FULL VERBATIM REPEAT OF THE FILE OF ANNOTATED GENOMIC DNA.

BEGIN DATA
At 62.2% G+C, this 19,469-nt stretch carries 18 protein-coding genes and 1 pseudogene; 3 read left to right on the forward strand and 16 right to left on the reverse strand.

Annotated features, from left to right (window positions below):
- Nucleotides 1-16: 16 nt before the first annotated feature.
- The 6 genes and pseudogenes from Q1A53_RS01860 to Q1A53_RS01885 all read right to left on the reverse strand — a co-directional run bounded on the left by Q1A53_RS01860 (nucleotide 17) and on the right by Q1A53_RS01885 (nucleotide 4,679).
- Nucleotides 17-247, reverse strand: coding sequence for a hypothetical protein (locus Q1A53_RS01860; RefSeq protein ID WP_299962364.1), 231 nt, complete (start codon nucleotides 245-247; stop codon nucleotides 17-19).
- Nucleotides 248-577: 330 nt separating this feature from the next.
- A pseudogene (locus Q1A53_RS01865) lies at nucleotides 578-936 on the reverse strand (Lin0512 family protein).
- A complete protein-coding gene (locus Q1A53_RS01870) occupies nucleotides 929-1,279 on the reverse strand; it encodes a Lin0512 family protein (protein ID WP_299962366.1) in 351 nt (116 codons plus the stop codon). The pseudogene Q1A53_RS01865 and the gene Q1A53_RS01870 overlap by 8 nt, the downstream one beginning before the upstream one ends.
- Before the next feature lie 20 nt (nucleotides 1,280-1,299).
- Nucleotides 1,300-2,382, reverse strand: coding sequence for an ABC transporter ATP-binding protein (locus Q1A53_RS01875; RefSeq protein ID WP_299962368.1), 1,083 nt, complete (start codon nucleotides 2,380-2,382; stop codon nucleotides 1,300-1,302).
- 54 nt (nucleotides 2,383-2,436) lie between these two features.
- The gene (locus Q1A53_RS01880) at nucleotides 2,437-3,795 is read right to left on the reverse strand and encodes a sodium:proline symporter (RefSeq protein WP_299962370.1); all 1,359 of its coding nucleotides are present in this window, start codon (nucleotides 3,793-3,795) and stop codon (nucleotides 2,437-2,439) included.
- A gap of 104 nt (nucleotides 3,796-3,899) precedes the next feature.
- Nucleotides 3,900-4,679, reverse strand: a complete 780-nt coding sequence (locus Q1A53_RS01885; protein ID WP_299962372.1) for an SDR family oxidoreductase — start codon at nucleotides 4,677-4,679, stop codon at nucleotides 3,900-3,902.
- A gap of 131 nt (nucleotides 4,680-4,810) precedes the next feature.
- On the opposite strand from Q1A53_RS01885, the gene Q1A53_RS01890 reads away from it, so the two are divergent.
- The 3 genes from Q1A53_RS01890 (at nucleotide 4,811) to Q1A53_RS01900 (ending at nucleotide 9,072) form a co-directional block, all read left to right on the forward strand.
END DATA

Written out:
At 62.2% G+C, this 19,469-nt stretch carries 18 protein-coding genes and 1 pseudogene; 3 read left to right on the forward strand and 16 right to left on the reverse strand.

Annotated features, from left to right (window positions below):
- Nucleotides 1-16: 16 nt before the first annotated feature.
- The 6 genes and pseudogenes from Q1A53_RS01860 to Q1A53_RS01885 all read right to left on the reverse strand — a co-directional run bounded on the left by Q1A53_RS01860 (nucleotide 17) and on the right by Q1A53_RS01885 (nucleotide 4,679).
- Nucleotides 17-247, reverse strand: coding sequence for a hypothetical protein (locus Q1A53_RS01860; RefSeq protein ID WP_299962364.1), 231 nt, complete (start codon nucleotides 245-247; stop codon nucleotides 17-19).
- Nucleotides 248-577: 330 nt separating this feature from the next.
- A pseudogene (locus Q1A53_RS01865) lies at nucleotides 578-936 on the reverse strand (Lin0512 family protein).
- A complete protein-coding gene (locus Q1A53_RS01870) occupies nucleotides 929-1,279 on the reverse strand; it encodes a Lin0512 family protein (protein ID WP_299962366.1) in 351 nt (116 codons plus the stop codon). The pseudogene Q1A53_RS01865 and the gene Q1A53_RS01870 overlap by 8 nt, the downstream one beginning before the upstream one ends.
- Before the next feature lie 20 nt (nucleotides 1,280-1,299).
- Nucleotides 1,300-2,382, reverse strand: coding sequence for an ABC transporter ATP-binding protein (locus Q1A53_RS01875; RefSeq protein ID WP_299962368.1), 1,083 nt, complete (start codon nucleotides 2,380-2,382; stop codon nucleotides 1,300-1,302).
- 54 nt (nucleotides 2,383-2,436) lie between these two features.
- The gene (locus Q1A53_RS01880) at nucleotides 2,437-3,795 is read right to left on the reverse strand and encodes a sodium:proline symporter (RefSeq protein WP_299962370.1); all 1,359 of its coding nucleotides are present in this window, start codon (nucleotides 3,793-3,795) and stop codon (nucleotides 2,437-2,439) included.
- A gap of 104 nt (nucleotides 3,796-3,899) precedes the next feature.
- Nucleotides 3,900-4,679, reverse strand: a complete 780-nt coding sequence (locus Q1A53_RS01885; protein ID WP_299962372.1) for an SDR family oxidoreductase — start codon at nucleotides 4,677-4,679, stop codon at nucleotides 3,900-3,902.
- A gap of 131 nt (nucleotides 4,680-4,810) precedes the next feature.
- On the opposite strand from Q1A53_RS01885, the gene Q1A53_RS01890 reads away from it, so the two are divergent.
- The 3 genes from Q1A53_RS01890 (at nucleotide 4,811) to Q1A53_RS01900 (ending at nucleotide 9,072) form a co-directional block, all read left to right on the forward strand.